Halachic Musings

By Rabbi Yair Hoffman

The Nesivos Shalom, a remarkable work by Rav Shalom Noach Berezovsky, zt’l (1911—2000), the Slonimer Rebbe, has taken the world by storm. From seminary students to advanced kollel yungeleit, the sefer has brought tens of thousands to a higher degree of dveikus Bashem.

Now, two new works have just come off the press in time for Elul and the new yeshiva z’man. For the first time, the Slonimer Rebbe’s shiurim on Shas have become available. The second work, entitled Nesivos Shalom: Divrei Shalom v’Emes, is a compilation of inspiring divrei machshavah that the Slonimer Rebbe delivered to avreichim and others. We will first discuss the shiurim on Shas and later discuss the new volume of machshavah.

The Slonimer Rebbe had a unique combination of Chassidish philosophy and a Lithuanian style of learning. He attended Yeshiva Toras Chesed in Baranovitch, where the rosh yeshiva was a grandson of Rav Eliezer Gordon of Telz and the mashgiach, Rav Moshe Midner, was a student of Rav Chaim Soloveitchik. Rav Shalom Noach opened up the Slonimer Yeshiva in Yerushalayim in 1941, where he gave shiurim in Shas for over five decades.

The three-volume work was edited by his former student Rabbi Elimelech Weinberg. The shiurim are on the standard yeshiva masechtos: the first volume covers Nedarim, Gittin, and Kiddushin; the second volume Yevamos and Kesubos; and the third covers Bava Kamma, Bava Metzia, and Bava Basra.

In his shiur on the nature of one of the four categories of Nezikin, bor (a pit), the Slonimer Rebbe analyzes difficult statements of the Rambam, asks incisive questions on the approach of the Chazon Ish, and ultimately agrees with the approach of Rav Isser Zalman Meltzer, zt’l, in how he understands the Rambam.

Anyone studying the work will be struck by the Slonimer Rebbe’s clarity of analysis and precise lucidity in setting up the problems in the sugya as well as the various approaches toward resolving them.

In another shiur, he understands the obligation of paying damages with the highest-valued properties (idis) as biblical as well, and cites proofs to that effect. Each masechta is followed by an outline of what is covered in the shiurim of that masechta.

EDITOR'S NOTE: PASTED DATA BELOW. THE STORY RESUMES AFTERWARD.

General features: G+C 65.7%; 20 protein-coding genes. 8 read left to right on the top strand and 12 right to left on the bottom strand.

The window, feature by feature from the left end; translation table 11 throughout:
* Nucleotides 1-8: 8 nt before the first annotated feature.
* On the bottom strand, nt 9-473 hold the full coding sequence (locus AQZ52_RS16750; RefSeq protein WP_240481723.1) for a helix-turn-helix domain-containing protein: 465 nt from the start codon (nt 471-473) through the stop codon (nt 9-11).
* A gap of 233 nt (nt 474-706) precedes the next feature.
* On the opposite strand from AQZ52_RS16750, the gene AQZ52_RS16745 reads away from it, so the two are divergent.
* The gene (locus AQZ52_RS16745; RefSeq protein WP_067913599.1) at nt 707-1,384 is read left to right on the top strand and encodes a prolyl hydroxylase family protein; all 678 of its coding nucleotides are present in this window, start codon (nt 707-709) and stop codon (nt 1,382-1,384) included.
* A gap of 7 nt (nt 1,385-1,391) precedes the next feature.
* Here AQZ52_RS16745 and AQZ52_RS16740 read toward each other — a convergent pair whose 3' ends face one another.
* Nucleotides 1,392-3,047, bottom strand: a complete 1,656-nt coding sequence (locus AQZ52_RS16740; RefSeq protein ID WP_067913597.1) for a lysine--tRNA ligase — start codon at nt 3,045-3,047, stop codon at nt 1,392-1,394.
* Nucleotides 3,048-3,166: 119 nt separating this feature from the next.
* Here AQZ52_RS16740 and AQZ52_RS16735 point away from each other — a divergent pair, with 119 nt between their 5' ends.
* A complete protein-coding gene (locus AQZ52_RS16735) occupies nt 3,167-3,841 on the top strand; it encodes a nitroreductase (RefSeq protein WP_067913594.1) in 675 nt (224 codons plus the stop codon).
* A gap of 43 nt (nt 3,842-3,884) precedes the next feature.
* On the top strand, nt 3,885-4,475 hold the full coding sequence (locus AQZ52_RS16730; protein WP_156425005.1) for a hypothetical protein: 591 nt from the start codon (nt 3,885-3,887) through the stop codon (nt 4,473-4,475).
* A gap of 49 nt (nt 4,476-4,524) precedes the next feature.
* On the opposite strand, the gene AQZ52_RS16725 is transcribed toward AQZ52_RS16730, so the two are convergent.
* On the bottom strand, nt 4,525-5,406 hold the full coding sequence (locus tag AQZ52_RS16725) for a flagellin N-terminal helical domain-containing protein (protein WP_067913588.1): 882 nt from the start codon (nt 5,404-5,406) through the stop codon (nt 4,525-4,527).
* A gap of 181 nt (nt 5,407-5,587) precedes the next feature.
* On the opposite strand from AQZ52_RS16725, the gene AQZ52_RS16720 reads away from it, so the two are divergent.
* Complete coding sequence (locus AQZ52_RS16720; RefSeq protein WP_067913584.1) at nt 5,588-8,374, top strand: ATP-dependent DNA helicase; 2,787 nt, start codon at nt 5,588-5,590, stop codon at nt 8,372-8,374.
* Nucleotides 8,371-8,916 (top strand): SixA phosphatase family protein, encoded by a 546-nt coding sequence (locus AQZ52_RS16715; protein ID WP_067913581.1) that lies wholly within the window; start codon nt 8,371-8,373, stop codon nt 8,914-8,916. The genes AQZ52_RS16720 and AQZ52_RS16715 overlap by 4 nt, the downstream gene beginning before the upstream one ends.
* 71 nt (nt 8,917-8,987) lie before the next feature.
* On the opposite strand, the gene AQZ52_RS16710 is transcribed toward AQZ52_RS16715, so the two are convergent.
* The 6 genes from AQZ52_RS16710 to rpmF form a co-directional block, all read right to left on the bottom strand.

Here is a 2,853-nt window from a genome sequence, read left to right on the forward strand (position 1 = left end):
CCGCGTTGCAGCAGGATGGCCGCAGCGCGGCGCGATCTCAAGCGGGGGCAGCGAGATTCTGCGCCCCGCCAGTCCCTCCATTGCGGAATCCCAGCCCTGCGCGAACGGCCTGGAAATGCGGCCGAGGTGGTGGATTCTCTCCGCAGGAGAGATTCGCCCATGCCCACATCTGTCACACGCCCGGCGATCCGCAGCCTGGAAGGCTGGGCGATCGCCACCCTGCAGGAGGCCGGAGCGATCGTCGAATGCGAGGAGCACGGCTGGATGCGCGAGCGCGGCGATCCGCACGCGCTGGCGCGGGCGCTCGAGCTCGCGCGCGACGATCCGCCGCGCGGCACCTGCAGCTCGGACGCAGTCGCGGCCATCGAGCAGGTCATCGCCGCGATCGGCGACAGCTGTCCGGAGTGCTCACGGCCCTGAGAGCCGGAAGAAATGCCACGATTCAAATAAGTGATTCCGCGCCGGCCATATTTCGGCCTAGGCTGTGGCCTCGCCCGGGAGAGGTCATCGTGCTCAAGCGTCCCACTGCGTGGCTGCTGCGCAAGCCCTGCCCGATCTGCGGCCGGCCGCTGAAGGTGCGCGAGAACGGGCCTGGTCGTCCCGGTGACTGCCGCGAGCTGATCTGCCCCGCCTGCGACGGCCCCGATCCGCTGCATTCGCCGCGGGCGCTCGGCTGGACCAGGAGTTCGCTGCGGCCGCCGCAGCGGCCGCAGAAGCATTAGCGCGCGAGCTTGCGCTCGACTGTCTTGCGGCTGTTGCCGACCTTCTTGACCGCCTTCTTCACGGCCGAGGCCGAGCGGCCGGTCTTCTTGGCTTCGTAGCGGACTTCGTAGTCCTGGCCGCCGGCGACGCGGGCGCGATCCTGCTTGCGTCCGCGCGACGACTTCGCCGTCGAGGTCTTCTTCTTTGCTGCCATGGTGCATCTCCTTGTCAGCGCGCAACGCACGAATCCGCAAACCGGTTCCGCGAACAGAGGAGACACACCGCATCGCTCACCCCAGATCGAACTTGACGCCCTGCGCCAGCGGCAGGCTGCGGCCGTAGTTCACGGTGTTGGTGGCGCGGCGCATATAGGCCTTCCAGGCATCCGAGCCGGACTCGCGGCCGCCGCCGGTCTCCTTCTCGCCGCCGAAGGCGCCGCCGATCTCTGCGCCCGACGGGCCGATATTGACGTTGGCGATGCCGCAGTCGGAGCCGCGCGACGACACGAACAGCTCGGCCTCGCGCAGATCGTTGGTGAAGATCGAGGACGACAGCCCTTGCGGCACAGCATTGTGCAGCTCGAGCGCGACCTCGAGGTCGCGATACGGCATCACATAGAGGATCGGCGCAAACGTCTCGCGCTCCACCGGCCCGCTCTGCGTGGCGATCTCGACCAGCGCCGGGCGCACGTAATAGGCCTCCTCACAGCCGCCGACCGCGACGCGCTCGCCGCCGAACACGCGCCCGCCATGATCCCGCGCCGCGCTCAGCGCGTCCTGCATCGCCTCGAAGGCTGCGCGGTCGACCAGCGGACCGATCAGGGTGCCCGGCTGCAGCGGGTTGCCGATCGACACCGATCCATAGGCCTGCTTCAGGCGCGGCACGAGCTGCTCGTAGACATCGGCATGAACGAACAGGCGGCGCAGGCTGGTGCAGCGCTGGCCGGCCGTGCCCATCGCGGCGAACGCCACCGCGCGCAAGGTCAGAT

Divrei Shalom v’Emes contains two parts: The first contains machshavah delivered in the years 5714—5741, while the second part contains discussions that he delivered with avreichim in the years 5741—5750, some of them in the United States.

Below is a translation of a section of a speech he delivered to educators in America (found on page 358, letter #4 in this work).

“Now just as any building requires a foundation, and without that foundation there is no permanency to the edifice, there is also a foundation for a life of spiritual fulfillment and to deriving pleasure in our service of Hashem. That foundation is what our sages have told us in Pirkei Avos: ‘The world stands on three things: on Torah, on Divine Service, and on gemilus chassadim.’

“They correspond to the defining characteristics of the three Avos: Avraham, with his trait of chesed; Yitzchak, with his trait of avodah, which are the korbanos a Jew will offer his blood and cheilev to Hashem Yisbarach; and Yaakov, with his trait of tiferes–beauty, alluding to Torah, as is known.

“According to the teachings of our Masters, the Master of Kobrin said, ‘The chesed of Hashem all day’–on a day that a Jew does not perform an act of kindness for his brother, that day is not reckoned as a true day in his life. The same thought is cited in the name of the Shela at the end of his commentary on Pesachim. The previous Rebbe of Slonim remarked that on a day that a person does not offer to Hashem his natural persona and the abilities of his unique soul, that day is also not reckoned as a true day.

“The same is true in regard to Torah. A day in which a Jew does not have a set shiur in the study of Torah, is not reckoned as a true day in his life. It is as if he was dead on that particular day.

“We see, at least, that if a person performs these things each day–this becomes a foundation for a spiritual life, that he not succumb to the stream of everyday culture. These three things provide the foundation to overcome the trials of life, for these three involve the matter of bonds–the bond with his fellow members of Israel, the bond with the Creator, and the bond with Torah . . .”

It is no wonder that the Nesivos Shalom has sparked so much ruchniyus in Klal Yisrael! v

Rabbi Hoffman can be reached at Yairhoffman2@gmail.com.


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